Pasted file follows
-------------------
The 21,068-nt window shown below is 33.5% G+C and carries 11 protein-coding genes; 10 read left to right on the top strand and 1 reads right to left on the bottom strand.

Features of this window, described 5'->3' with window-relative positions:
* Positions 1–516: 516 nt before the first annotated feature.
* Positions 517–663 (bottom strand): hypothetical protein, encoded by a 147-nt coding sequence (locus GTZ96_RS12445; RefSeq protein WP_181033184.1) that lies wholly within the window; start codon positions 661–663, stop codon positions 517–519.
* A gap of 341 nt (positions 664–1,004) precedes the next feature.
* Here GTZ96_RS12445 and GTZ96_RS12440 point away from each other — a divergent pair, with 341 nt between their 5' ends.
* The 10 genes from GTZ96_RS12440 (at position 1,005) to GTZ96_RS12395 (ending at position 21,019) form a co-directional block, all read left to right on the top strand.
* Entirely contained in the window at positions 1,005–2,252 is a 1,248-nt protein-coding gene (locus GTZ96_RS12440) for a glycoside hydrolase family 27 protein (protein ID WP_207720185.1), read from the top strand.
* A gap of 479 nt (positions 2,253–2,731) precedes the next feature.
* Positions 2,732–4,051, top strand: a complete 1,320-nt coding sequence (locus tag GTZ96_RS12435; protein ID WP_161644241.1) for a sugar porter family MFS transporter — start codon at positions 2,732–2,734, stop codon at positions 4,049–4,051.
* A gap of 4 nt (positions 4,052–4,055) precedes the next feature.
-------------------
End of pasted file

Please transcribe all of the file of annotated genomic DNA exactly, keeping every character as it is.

The 21,068-nt window shown below is 33.5% G+C and carries 11 protein-coding genes; 10 read left to right on the top strand and 1 reads right to left on the bottom strand.

Features of this window, described 5'->3' with window-relative positions:
* Positions 1–516: 516 nt before the first annotated feature.
* Positions 517–663 (bottom strand): hypothetical protein, encoded by a 147-nt coding sequence (locus GTZ96_RS12445; RefSeq protein WP_181033184.1) that lies wholly within the window; start codon positions 661–663, stop codon positions 517–519.
* A gap of 341 nt (positions 664–1,004) precedes the next feature.
* Here GTZ96_RS12445 and GTZ96_RS12440 point away from each other — a divergent pair, with 341 nt between their 5' ends.
* The 10 genes from GTZ96_RS12440 (at position 1,005) to GTZ96_RS12395 (ending at position 21,019) form a co-directional block, all read left to right on the top strand.
* Entirely contained in the window at positions 1,005–2,252 is a 1,248-nt protein-coding gene (locus GTZ96_RS12440) for a glycoside hydrolase family 27 protein (protein ID WP_207720185.1), read from the top strand.
* A gap of 479 nt (positions 2,253–2,731) precedes the next feature.
* Positions 2,732–4,051, top strand: a complete 1,320-nt coding sequence (locus tag GTZ96_RS12435; protein ID WP_161644241.1) for a sugar porter family MFS transporter — start codon at positions 2,732–2,734, stop codon at positions 4,049–4,051.
* A gap of 4 nt (positions 4,052–4,055) precedes the next feature.